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  • Level: GCSE
  • Subject: Maths
  • Word count: 4001

Fencing Problem

Extracts from this document...

Introduction

Maths Coursework: Fencing Problem Investigate the shape, or shapes that could be used to fence in the maximum area using exactly 1000 meters of fencing each time. Introduction I will attempt to solve this problem by investigating different shapes with different numbers of sides to find the maximum area that can be gained using 1000 meters of fence. The perimeter of the shapes, no matter how many sides it has, must be 1000m. I will begin by considering three sided shapes then I will move on to other shapes with various number of sides e.g. rhombus, trapezium, parallelogram, pentagon, hexagon etc. Triangle I will look at different types of triangles these are: Right angle triangle, scalene, isosceles and equilateral. Right Angle Triangle Considering the fact that I have to use exactly 1000m to construct a right angle triangle, it would be mathematically incorrect to assume the values of the sides because Pythagoras Theorem states that a2 + b2 = c2 . Therefore, I will have to make a model and construct a right angle triangle with a perimeter of 1000m. I will use a scale of 1: 10,000 using a string. I managed to find that the base and height are 3.75cm & 2.00cm, using Pythagoras Theorem the hypotenuse is 4.25cm. This would all add up to 10cm. using the scale; the sides would be as shown on the diagram below. 425m 375m 200m I have found that the only right angle triangle that can be formed using 1000m as total length without any decimals would have the above lengths. Area of a triangle is: A = 1/2 x B x H A = 1/2 x 200 x 375 A = 37500 m2 However, I can also have other lengths on the sides but this would have decimals: a2 + b2 = c2 32 + 42 = 52 However, this would add up to 12 in total, which exceeds the normal perimeter by 2. ...read more.

Middle

When entering values for the length I could not have entered 0m or 500m because the shape would not be a rectangle then, it would have been a straight line. The areas in the table increases and then decreases. This proves that the areas of the rectangles get larger as the difference between the length and width get smaller. This type of curve is a quadratic graph, which comes from quadratic equations, as you will see next page. This can mathematically be explained. The formula for perimeter we deduced earlier was L + W = 500 If we make W the subject, it will look like this: W= 500- L Now putting this in the area formula which is A = L x W This will change to L x (500-L) Simplifying this would be 500L - L2 Rearranging this equation would look like this: -L2+ 500L making it a quadratic equation. Using the completing the square method this could be factorized to look like this: - (L2- 500L) - (L-250)2+ 62,500 This indicates that the maximum value obtainable for the area of a rectangle with a perimeter of 1000 will be 62,500 and it will fall under the length value of 250. Pentagon I am first going to look at an irregular pentagon, the house pentagon even when I know a regular pentagon will give me a larger area. I am doing this just to prove that regular shapes give larger areas. Now I am going to look at the regular pentagon of all sides = 200m. The perimeter of the regular pentagon is 1000m so the equation is: 5L = 1000 (where L = Length) This can be simplified as: L = 200 m I am using a regular pentagon to prove my statement; a regular pentagon has a bigger area then an irregular area both with 1000m, Even though we have seen that the rectangles and triangles on the previous pages were equilateral and produced the greatest area. ...read more.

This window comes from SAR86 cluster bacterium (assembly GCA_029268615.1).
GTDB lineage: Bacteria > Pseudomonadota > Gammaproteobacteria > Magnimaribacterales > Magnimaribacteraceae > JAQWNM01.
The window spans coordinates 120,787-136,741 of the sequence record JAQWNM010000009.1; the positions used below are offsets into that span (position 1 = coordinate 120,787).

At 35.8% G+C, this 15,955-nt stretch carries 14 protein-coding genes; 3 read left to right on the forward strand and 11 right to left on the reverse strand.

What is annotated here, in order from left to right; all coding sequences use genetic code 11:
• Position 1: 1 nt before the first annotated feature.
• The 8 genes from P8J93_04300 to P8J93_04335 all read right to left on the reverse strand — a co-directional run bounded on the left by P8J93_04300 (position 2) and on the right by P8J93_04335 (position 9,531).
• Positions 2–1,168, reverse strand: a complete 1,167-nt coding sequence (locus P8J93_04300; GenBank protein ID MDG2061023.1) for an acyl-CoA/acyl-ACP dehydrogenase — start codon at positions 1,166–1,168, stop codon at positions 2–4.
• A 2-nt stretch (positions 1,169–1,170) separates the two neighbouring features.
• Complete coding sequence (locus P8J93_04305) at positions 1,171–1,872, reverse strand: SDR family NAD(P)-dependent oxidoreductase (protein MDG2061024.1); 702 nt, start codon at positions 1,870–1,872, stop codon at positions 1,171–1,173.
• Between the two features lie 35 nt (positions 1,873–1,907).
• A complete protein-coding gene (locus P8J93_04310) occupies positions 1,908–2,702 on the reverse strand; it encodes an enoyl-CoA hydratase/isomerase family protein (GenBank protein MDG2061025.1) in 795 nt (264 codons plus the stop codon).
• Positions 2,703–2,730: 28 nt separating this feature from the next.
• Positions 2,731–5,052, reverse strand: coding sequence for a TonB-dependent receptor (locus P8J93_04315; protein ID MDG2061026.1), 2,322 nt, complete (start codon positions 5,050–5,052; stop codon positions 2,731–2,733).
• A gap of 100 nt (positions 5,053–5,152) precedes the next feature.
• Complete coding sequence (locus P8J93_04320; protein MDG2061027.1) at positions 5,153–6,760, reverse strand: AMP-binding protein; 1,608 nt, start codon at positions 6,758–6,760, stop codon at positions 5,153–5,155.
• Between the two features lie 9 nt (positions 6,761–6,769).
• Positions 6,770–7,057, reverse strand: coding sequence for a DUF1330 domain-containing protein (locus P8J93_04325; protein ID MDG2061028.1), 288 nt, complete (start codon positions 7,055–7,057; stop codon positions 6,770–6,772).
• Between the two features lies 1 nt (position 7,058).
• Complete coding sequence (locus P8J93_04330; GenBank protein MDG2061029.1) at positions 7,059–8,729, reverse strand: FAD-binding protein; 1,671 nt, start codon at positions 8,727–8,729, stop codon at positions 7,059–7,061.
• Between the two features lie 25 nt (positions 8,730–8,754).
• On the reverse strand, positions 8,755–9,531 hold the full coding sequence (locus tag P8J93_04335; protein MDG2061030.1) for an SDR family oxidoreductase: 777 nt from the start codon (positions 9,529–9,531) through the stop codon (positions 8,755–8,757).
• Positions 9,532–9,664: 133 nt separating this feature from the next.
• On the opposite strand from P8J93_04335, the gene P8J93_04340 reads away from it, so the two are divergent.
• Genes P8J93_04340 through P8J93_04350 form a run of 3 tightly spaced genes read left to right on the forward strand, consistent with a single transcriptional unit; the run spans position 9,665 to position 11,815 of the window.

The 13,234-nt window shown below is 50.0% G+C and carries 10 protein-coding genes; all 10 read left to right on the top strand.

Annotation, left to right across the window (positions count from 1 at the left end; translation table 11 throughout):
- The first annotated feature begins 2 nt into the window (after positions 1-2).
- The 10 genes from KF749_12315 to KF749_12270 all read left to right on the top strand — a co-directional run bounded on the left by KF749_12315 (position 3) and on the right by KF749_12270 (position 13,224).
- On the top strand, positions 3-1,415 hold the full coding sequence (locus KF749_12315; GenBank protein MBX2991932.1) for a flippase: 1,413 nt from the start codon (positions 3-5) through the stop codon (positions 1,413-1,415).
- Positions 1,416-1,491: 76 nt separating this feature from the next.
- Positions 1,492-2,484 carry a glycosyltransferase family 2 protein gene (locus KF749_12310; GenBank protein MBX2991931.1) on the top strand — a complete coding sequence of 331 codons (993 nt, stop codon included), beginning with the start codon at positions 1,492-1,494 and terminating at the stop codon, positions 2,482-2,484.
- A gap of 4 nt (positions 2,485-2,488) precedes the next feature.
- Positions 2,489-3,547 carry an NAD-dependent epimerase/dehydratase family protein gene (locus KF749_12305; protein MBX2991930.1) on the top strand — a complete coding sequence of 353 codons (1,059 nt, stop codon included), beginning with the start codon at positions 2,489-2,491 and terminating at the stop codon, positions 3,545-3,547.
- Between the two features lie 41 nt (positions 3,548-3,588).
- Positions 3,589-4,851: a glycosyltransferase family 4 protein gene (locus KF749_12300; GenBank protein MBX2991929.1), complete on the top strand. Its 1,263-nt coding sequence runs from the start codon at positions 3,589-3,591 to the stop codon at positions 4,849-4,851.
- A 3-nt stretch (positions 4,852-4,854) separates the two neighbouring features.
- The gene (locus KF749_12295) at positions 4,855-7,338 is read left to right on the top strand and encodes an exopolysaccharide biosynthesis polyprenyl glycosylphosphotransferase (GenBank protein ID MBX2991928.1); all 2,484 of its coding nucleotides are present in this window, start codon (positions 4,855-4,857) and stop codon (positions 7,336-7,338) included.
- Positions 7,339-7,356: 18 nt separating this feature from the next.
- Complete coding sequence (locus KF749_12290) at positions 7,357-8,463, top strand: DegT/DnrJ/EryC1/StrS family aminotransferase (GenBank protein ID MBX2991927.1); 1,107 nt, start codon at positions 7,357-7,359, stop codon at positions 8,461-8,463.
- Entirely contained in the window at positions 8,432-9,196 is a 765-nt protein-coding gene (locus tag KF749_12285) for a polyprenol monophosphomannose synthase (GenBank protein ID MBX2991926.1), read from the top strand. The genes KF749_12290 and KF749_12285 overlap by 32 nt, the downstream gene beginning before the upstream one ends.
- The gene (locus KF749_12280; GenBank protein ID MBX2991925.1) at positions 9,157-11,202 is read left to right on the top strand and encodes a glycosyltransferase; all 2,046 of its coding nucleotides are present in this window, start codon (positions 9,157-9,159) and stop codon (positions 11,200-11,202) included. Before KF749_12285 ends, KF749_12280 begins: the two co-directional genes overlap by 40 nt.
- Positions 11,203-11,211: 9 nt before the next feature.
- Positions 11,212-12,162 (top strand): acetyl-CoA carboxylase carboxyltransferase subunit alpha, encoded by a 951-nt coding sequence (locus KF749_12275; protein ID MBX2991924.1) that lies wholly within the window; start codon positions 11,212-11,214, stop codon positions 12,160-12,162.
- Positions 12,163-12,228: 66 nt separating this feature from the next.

Conclusion

This is also shown on the column on the table, which is the difference between the height and the radius. The difference gets smaller as n increases. To explain this even better, I have researched an A-level book to provide rigorous proof. In the A-Level book, it says applying Tan to a very small angle is the same as the angle itself. Therefore, when n comes closer to infinity thus PI/n becomes very small, Tan (PI/n) would be the same as PI/n. To test this we can have a look at the table. As n gets larger, the column PI/n becomes the closer or even same as Tan (PI/n). Tan Pi/n Pi/n Tan Pi/n Pi/n 0.727 0.628 0.246 0.242 0.577 0.524 0.228 0.224 0.482 0.449 0.213 0.209 0.414 0.393 0.199 0.196 0.364 0.349 0.187 0.185 0.325 0.314 0.176 0.175 0.294 0.286 0.167 0.165 0.268 0.262 0.158 0.157 After finding this out, I can compare the formulas to find the area of a circle area of an n-sided shape and try to find the connection. I have used radians because the area for the circle has PI in it and the area of the polygons has 180o in it. Therefore, I can change the 180o into PI so it is easier to compare the formula. Area of Circle Area Of n-sided Polygon Therefore, as you can see the formulas for the height of the triangle in the polygon when n tends to infinity and the radius of the circle are equal. In addition, the formulas for the area of the circle and the area of the polygon when n tend to infinity are equal. That is why the values are almost equal in the table. Conclusion I therefore conclude that the largest shape of 1000m perimeter the farmer can use is a circle of radius 159.15m that gives an area of 79577.47m2. ?? ?? ?? ?? Hamza Sharif Ms. Butt 10X1 - 1 - ...read more.

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